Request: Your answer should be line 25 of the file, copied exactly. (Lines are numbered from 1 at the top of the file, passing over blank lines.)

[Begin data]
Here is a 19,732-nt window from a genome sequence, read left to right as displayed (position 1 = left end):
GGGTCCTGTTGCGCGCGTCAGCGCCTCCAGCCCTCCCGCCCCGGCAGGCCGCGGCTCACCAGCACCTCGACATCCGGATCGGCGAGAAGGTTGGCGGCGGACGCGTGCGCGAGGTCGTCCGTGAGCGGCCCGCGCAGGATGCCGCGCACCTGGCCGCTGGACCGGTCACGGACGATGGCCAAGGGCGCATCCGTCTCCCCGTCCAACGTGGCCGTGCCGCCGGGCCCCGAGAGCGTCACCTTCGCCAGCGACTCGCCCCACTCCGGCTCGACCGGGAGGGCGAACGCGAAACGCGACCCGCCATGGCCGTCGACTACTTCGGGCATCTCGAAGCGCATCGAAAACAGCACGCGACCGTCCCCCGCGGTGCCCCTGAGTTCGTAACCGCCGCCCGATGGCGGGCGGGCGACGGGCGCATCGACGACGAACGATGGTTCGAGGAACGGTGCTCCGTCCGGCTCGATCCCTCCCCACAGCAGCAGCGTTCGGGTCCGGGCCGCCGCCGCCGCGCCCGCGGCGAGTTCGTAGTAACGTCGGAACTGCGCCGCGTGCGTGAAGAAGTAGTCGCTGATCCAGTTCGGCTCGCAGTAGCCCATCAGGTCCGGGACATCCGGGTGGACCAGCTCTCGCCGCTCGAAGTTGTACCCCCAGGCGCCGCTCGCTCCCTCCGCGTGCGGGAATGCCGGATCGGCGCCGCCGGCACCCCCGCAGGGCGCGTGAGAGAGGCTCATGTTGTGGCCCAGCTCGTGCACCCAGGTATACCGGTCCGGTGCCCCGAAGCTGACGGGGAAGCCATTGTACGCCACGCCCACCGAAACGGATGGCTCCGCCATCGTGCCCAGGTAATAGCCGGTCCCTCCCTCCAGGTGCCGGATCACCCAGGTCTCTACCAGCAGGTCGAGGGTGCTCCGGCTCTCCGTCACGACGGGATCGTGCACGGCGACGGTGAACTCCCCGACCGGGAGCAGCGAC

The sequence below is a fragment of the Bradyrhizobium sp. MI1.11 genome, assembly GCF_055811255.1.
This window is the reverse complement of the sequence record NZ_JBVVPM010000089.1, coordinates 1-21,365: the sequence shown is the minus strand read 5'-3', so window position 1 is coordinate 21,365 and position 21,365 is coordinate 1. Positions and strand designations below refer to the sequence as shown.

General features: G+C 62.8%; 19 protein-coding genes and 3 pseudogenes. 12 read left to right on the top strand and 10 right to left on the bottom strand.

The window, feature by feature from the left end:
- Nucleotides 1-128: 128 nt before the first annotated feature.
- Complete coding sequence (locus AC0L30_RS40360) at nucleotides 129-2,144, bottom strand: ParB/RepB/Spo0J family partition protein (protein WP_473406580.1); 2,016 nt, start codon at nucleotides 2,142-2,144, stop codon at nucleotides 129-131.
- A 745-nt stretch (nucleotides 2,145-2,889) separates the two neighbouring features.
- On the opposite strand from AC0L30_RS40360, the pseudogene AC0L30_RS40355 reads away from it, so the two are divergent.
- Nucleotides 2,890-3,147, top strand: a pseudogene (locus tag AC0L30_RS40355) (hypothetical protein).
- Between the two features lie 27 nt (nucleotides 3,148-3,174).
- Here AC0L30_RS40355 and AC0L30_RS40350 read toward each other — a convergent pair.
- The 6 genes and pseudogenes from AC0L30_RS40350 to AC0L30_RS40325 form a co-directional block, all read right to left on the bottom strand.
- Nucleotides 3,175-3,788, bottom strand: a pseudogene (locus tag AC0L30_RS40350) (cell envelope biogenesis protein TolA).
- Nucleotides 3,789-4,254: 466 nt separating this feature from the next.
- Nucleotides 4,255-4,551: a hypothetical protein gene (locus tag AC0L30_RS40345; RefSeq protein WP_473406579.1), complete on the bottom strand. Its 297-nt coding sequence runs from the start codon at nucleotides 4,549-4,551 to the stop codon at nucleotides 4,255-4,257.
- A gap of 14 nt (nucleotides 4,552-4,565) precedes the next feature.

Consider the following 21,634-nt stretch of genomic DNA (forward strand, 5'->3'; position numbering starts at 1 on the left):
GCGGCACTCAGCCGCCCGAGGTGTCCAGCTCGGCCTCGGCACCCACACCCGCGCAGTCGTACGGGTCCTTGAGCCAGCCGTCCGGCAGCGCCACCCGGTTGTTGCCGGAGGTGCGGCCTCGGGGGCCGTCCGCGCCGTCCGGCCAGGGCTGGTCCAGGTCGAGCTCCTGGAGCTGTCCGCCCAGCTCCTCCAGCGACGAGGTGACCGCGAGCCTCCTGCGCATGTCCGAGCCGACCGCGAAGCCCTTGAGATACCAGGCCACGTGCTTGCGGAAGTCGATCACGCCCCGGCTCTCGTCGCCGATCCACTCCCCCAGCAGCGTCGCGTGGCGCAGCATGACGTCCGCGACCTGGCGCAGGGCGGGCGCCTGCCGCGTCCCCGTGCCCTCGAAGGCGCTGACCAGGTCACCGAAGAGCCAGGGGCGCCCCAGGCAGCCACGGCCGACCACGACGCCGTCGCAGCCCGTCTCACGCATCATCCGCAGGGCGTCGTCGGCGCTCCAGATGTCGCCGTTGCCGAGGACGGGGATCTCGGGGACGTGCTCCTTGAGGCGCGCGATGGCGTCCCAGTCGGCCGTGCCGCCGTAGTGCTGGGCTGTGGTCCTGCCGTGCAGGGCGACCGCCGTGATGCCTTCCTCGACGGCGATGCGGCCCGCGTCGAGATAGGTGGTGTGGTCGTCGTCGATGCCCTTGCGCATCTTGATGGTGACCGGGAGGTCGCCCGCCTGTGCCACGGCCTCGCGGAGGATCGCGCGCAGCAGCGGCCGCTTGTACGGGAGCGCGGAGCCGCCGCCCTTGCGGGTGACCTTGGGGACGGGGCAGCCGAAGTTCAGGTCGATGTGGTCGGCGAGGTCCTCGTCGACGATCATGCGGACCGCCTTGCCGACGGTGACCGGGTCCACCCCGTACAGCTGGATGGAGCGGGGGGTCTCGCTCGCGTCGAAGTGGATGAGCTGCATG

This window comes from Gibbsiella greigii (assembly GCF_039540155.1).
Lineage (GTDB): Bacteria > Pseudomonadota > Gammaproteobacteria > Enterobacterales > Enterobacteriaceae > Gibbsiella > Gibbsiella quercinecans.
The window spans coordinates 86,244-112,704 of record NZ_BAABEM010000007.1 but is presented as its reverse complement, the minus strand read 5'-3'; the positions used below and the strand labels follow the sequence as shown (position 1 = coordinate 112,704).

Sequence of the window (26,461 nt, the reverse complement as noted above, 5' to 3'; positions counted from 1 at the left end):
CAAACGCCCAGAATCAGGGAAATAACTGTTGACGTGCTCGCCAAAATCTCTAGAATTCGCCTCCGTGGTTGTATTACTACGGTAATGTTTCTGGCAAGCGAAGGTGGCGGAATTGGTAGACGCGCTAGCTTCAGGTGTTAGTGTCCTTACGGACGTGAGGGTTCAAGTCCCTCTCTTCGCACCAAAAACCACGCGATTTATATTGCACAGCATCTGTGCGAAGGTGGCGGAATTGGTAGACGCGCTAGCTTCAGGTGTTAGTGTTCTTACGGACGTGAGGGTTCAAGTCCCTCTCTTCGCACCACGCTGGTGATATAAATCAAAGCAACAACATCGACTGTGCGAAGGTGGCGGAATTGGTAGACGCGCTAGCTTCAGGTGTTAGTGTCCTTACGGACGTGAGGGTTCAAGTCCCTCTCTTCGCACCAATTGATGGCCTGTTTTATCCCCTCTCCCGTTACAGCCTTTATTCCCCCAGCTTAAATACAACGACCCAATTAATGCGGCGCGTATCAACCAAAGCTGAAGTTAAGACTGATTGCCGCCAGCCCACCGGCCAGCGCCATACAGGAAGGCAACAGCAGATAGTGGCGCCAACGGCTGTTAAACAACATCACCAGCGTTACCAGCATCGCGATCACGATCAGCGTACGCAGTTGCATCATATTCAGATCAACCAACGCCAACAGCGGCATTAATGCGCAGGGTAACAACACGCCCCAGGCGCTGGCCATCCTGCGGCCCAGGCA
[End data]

CAAACGCCCAGAATCAGGGAAATAACTGTTGACGTGCTCGCCAAAATCTCTAGAATTCGCCTCCGTGGTTGTATTACTACGGTAATGTTTCTGGCAAGCGAAGGTGGCGGAATTGGTAGACGCGCTAGCTTCAGGTGTTAGTGTCCTTACGGACGTGAGGGTTCAAGTCCCTCTCTTCGCACCAAAAACCACGCGATTTATATTGCACAGCATCTGTGCGAAGGTGGCGGAATTGGTAGACGCGCTAGCTTCAGGTGTTAGTGTTCTTACGGACGTGAGGGTTCAAGTCCCTCTCTTCGCACCACGCTGGTGATATAAATCAAAGCAACAACATCGACTGTGCGAAGGTGGCGGAATTGGTAGACGCGCTAGCTTCAGGTGTTAGTGTCCTTACGGACGTGAGGGTTCAAGTCCCTCTCTTCGCACCAATTGATGGCCTGTTTTATCCCCTCTCCCGTTACAGCCTTTATTCCCCCAGCTTAAATACAACGACCCAATTAATGCGGCGCGTATCAACCAAAGCTGAAGTTAAGACTGATTGCCGCCAGCCCACCGGCCAGCGCCATACAGGAAGGCAACAGCAGATAGTGGCGCCAACGGCTGTTAAACAACATCACCAGCGTTACCAGCATCGCGATCACGATCAGCGTACGCAGTTGCATCATATTCAGATCAACCAACGCCAACAGCGGCATTAATGCGCAGGGTAACAACACGCCCCAGGCGCTGGCCATCCTGCGGCCCAGGCA